Safety First This Summer: Your Child’s Asthma Checklist

African American girl with asthma inhaler

Breathing easy is hard when you’re Black, literally and figuratively. African Americans are 3 times more likely to be hospitalized for asthma than other races. Blacks face an uphill battle with asthma. Access to quality healthcare is often non-existent or inconsistent, philosophical differences in treating asthma amongst physicians and sub-par housing/work conditions that promote allergens all contribute to the prevalence of asthma. Black children have the second highest chance (1.6 times) of developing asthma in comparison to other minorities (Puerto Ricans are first at 2.4).

You want to make sure that your child is safe at school, daycare, summer camp or any other place. Here is a checklist from the National Heart, Lung and Blood Institute to help you in deciding if the space your child is entering into is safe for their asthma needs.

READ: 11 Best & Worst Foods For Asthma

1. Is the place free of tobacco smoke at all times?

The lingering effects of tobacco smoke even if for a short while can increase the child’s chances of aggravating or developing asthma. When you smoke in the house it adds to the dust, pet dander and other air particles that are hidden to the human eye, but harmful to the body. If you don’t change the filters to your A/C unit, these smoke particles can cling to it and cause your A/C to overwork and break down. Smoke remnants attach themselves to your coats, electronics and any other things that emit heat causing a cycle of harmful pollutants to be recycling over and over again in your air.

2. Are these allergens and pollutants eliminated or reduced ?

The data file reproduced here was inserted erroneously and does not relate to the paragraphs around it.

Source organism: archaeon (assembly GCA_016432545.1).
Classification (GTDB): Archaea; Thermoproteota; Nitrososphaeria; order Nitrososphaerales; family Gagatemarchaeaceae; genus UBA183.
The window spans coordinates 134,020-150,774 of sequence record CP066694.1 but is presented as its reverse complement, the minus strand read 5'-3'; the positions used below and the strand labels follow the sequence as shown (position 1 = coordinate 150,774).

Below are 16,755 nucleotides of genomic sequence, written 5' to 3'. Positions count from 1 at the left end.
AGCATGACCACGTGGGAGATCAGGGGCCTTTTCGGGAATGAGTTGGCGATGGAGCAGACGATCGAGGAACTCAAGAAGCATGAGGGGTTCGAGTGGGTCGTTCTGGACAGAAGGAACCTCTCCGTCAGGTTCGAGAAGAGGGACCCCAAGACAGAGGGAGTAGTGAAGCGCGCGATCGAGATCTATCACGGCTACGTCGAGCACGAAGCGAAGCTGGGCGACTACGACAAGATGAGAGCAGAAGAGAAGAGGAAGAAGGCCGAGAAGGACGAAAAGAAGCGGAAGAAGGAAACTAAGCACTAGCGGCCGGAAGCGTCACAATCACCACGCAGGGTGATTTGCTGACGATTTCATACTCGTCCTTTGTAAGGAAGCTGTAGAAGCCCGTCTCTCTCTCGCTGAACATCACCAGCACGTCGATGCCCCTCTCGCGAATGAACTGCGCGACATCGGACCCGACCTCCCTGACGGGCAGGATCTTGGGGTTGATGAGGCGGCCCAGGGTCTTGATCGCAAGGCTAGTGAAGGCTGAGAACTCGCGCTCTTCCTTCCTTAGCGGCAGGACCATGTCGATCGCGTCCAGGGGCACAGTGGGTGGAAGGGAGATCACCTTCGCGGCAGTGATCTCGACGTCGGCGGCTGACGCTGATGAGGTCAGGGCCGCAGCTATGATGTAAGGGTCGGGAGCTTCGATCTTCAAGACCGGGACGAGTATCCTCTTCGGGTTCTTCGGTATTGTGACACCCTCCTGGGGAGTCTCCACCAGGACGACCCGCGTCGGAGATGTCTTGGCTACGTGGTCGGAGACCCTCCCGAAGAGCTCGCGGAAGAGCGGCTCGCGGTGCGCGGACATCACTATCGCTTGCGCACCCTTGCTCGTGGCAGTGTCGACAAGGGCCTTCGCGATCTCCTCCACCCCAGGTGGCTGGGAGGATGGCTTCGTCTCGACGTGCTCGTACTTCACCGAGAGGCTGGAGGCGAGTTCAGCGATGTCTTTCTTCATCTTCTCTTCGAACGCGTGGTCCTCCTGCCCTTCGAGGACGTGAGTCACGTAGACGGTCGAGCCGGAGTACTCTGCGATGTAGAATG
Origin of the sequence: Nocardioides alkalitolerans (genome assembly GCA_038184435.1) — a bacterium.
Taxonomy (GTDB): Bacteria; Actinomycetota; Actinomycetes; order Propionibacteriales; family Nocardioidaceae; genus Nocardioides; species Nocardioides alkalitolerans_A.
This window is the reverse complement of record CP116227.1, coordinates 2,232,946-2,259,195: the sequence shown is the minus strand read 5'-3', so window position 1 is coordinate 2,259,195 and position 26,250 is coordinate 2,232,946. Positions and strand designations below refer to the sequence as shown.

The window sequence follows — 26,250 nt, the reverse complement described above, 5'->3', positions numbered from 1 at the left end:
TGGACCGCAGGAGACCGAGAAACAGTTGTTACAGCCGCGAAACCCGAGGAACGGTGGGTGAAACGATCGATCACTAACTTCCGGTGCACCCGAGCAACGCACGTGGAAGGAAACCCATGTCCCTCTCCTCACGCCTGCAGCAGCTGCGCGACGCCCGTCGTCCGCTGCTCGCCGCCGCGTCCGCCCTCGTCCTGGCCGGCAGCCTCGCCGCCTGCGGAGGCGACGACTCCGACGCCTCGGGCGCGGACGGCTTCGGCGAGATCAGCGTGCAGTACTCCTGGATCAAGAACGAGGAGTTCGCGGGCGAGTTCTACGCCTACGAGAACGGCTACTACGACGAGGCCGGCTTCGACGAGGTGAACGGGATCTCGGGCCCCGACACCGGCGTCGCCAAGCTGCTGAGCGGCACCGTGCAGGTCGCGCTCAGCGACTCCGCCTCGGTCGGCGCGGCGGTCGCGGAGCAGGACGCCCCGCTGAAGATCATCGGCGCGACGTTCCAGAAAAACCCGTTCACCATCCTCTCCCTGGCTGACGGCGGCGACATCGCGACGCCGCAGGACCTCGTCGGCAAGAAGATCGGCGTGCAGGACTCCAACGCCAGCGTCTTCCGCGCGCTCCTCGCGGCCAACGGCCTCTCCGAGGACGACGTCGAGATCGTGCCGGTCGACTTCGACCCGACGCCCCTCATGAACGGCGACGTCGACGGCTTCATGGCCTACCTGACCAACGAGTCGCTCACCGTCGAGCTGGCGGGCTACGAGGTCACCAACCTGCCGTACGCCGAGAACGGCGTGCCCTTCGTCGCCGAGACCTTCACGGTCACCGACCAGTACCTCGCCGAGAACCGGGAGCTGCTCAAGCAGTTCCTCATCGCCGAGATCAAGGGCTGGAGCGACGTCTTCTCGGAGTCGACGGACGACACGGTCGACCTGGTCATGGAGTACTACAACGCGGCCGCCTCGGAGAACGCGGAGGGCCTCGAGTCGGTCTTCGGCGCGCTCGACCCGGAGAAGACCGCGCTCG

Cockroaches, dust mites, mold, furry pets and strong odors or fumes all cause allergens that promote the prevalence of asthma. Let’s start with cockroaches. This insect not only eats everything that doesn’t eat it, but it will eat away at the pure air you’re breathing. When the body of a cockroach is decomposed it releases harmful allergens that affect and contribute to your child’s asthma. Bottom line, keep your home or other environments free of cockroaches and you’ll be good. Be sure to dust off your appliances, electronics and every other nook and cranny to get rid of all the mites that block up your bronchial tubes. Mr. Fluffy, a.k.a. everyone’s favorite dog, also needs to be bathed and groomed on a regular basis to stop pet dander and every other thing that furry animals bring with them from the outside. Dogs are for lack of a better term “mini living dust mops.”

3. Where are the professionals ?

You need a medical or nursing consultant around. You don’t need Jojo’s mother who knows a lil something something about asthma giving your asthmatic child advice. You need a trained professional giving your child advice on what to do, when to do it and how to do it. The last thing you want is bad advice that leads to your child being hospitalized or worse, death.